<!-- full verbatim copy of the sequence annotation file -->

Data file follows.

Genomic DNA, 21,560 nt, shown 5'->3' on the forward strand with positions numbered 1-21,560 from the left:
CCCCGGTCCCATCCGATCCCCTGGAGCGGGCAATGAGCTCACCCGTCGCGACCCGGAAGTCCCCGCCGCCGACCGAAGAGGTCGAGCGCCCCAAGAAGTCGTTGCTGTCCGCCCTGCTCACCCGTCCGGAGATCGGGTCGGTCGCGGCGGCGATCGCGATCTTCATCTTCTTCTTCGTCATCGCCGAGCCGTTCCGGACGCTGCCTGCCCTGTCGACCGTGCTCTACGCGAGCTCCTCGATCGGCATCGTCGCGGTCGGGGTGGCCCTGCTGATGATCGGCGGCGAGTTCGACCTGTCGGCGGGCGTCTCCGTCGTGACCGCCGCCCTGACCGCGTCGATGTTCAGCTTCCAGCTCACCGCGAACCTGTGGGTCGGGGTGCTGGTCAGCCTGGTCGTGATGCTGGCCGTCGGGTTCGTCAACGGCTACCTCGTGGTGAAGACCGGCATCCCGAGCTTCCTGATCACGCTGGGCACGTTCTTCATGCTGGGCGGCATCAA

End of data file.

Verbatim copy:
Genomic DNA, 21,560 nt, shown 5'->3' on the forward strand with positions numbered 1-21,560 from the left:
CCCCGGTCCCATCCGATCCCCTGGAGCGGGCAATGAGCTCACCCGTCGCGACCCGGAAGTCCCCGCCGCCGACCGAAGAGGTCGAGCGCCCCAAGAAGTCGTTGCTGTCCGCCCTGCTCACCCGTCCGGAGATCGGGTCGGTCGCGGCGGCGATCGCGATCTTCATCTTCTTCTTCGTCATCGCCGAGCCGTTCCGGACGCTGCCTGCCCTGTCGACCGTGCTCTACGCGAGCTCCTCGATCGGCATCGTCGCGGTCGGGGTGGCCCTGCTGATGATCGGCGGCGAGTTCGACCTGTCGGCGGGCGTCTCCGTCGTGACCGCCGCCCTGACCGCGTCGATGTTCAGCTTCCAGCTCACCGCGAACCTGTGGGTCGGGGTGCTGGTCAGCCTGGTCGTGATGCTGGCCGTCGGGTTCGTCAACGGCTACCTCGTGGTGAAGACCGGCATCCCGAGCTTCCTGATCACGCTGGGCACGTTCTTCATGCTGGGCGGCATCAA